SO477      Half Unit
Urban Social Theory

This information is for the 2019/20 session.

Teacher responsible

Dr David Madden STC S209


This course is available on the MSc in City Design and Social Science, MSc in Culture and Society, MSc in International Migration and Public Policy and MSc in Sociology. This course is available as an outside option to students on other programmes where regulations permit.

Course content

This course is a comprehensive introduction to urban social theory. The class will focus on major concepts, paradigms, texts and thinkers in order to critically assess different ways of theorising the urban. It will analyse various forms of urban theory including political economy, human ecology, phenomenology, feminism and postcolonialism, which are used as lenses through which to understand a variety of topics, such as socio-spatial restructuring, neoliberalisation, public space, globalisation, technocracy, infrastructural politics, multiculture, cosmopolitanism, the right to the city and planetary urbanisation.


20 hours of seminars in the MT.

Reading Weeks: Students on this course will have a reading week in MT Week 6, in line with departmental policy.

Formative coursework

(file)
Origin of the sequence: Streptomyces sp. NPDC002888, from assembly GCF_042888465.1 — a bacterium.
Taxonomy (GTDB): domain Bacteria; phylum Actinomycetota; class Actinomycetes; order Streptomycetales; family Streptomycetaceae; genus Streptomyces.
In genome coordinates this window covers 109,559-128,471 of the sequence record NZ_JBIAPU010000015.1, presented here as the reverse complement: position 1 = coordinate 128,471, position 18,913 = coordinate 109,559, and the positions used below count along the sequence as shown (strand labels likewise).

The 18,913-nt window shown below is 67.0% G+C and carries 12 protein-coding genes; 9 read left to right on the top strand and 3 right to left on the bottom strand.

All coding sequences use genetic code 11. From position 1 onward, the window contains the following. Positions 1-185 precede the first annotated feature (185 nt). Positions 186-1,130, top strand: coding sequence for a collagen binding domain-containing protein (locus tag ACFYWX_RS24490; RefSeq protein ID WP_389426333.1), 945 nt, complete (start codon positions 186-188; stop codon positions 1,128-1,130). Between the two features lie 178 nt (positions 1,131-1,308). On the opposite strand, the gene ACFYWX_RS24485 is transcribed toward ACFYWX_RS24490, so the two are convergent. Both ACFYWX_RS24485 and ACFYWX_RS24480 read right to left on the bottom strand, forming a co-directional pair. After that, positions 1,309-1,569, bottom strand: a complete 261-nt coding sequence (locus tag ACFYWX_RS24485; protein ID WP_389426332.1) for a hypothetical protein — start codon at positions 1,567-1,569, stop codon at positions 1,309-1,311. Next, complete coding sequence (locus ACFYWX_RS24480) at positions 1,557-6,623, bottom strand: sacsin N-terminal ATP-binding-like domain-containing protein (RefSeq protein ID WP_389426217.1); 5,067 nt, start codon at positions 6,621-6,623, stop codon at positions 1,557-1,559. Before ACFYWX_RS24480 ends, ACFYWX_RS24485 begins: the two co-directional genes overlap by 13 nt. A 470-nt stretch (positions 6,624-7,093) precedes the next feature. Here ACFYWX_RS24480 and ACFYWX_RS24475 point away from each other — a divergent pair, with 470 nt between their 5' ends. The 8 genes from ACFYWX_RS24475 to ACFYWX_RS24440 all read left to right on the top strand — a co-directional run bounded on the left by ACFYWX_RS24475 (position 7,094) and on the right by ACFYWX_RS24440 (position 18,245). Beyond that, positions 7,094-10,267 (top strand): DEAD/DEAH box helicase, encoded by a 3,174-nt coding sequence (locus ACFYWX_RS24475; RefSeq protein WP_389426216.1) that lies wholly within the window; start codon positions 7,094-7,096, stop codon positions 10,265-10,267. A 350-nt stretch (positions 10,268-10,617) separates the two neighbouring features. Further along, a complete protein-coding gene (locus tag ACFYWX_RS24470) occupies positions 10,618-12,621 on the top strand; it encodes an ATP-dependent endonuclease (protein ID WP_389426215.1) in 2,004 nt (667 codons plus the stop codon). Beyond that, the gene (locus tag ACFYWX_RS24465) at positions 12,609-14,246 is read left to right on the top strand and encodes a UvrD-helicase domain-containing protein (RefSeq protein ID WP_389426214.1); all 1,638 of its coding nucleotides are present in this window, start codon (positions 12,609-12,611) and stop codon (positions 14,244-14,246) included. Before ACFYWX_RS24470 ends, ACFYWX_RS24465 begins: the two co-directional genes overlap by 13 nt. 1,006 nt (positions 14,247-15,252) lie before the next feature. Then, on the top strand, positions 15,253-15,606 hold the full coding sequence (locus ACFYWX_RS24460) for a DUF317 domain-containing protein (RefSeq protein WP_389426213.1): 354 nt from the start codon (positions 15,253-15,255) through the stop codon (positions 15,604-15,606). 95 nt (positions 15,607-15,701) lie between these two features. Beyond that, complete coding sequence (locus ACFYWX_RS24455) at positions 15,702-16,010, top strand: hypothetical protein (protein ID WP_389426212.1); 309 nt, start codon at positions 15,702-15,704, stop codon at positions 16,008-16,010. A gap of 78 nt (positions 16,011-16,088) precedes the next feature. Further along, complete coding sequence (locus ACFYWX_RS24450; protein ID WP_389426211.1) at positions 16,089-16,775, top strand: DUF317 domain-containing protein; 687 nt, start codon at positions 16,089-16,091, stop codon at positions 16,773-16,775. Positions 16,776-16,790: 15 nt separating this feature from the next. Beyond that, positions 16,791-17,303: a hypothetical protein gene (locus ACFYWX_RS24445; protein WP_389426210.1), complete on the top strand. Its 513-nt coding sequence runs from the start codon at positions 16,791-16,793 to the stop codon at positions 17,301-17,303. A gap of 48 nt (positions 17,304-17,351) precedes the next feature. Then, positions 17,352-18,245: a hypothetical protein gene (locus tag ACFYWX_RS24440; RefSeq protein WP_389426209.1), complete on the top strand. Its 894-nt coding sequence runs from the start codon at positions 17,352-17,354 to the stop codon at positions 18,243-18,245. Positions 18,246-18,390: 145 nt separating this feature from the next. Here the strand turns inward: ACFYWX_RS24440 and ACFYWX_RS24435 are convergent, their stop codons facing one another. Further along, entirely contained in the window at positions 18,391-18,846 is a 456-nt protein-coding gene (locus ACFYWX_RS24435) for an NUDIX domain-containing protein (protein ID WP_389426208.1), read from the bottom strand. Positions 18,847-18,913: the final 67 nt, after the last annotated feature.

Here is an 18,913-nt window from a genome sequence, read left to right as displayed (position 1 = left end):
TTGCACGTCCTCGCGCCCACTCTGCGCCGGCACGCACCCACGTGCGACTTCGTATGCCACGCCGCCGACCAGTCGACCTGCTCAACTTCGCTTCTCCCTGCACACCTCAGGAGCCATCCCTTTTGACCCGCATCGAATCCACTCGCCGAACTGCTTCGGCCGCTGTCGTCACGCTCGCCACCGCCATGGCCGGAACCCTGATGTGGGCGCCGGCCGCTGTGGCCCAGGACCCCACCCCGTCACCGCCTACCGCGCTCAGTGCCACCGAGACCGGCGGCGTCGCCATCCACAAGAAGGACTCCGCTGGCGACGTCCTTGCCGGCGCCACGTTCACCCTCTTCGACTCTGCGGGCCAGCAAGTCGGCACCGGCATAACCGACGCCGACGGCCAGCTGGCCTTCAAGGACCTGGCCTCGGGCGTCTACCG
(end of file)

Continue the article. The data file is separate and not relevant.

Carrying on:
Students will be expected to produce 1 essay in the MT.

Indicative reading

Engels, Friedrich. 1887 [1872]. The Housing Question. London: Cooperative Publishing Society of Foreign Workers.

Park, Robert E., Ernest W. Burgess and Roderick D. McKenzie. 1967 (1925). The City. Chicago: University of Chicago Press.

Castells, Manuel. 1977. The Urban Question. Cambridge, MA: MIT Press.

Lefebvre, Henri. 1991 [1974]. The Production of Space. Donald Nicholson-Smith, trans. Oxford: Blackwell.

Hayden, Dolores. 1988. “What Would a Non-Sexist City Be Like? Speculations on housing, urban design and work.” Signs 5 (3): S170-S187.

Young, Iris Marion. 2011 [1990]. “City Life and Difference.” Pp 226-256 in Justice and the Politics of Difference. Princeton: Princeton University Press.

Graham, Stephen and Simon Marvin. 2001. Splintering Urbanism: Networked infrastructures, technological mobilities and the urban condition. London: Routledge.

Kohn, Margaret. 2004. Brave New Neighborhoods: The privatization of public space. London: Routledge.

Simone, AbdouMaliq. 2005. For the City Yet to Come: Changing African life in four cities. Durham, NC: Duke University Press.

Wacquant, Loïc. 2007. “Territorial Stigmatization in the Age of Advanced Marginality.” Thesis Eleven 91: 66-77.

Magnusson, Warren. 2011. Politics of Urbanism: Seeing like a city. New York: Routledge.

Brenner, Neil. 2013. “Theses on Urbanization.” Public Culture 25 (1): 85-114.


Essay (80%, 5000 words) in the LT.
Memo (10%) and class participation (10%) in the MT.

There will be weekly memos submitted via Moodle the evening before each class session during the MT.

An electronic copy of the assessed essay, to be uploaded to Moodle, no later than 4.00pm on the second Thursday of Lent Term.

Attendance at all classes and submission of all set coursework is required.

Key facts

Department: Sociology

Total students 2018/19: Unavailable

Average class size 2018/19: Unavailable

Controlled access 2018/19: No

Value: Half Unit

Guidelines for interpreting course guide information

Personal development skills

  • Self-management
  • Problem solving
  • Application of information skills
  • Communication
  • Specialist skills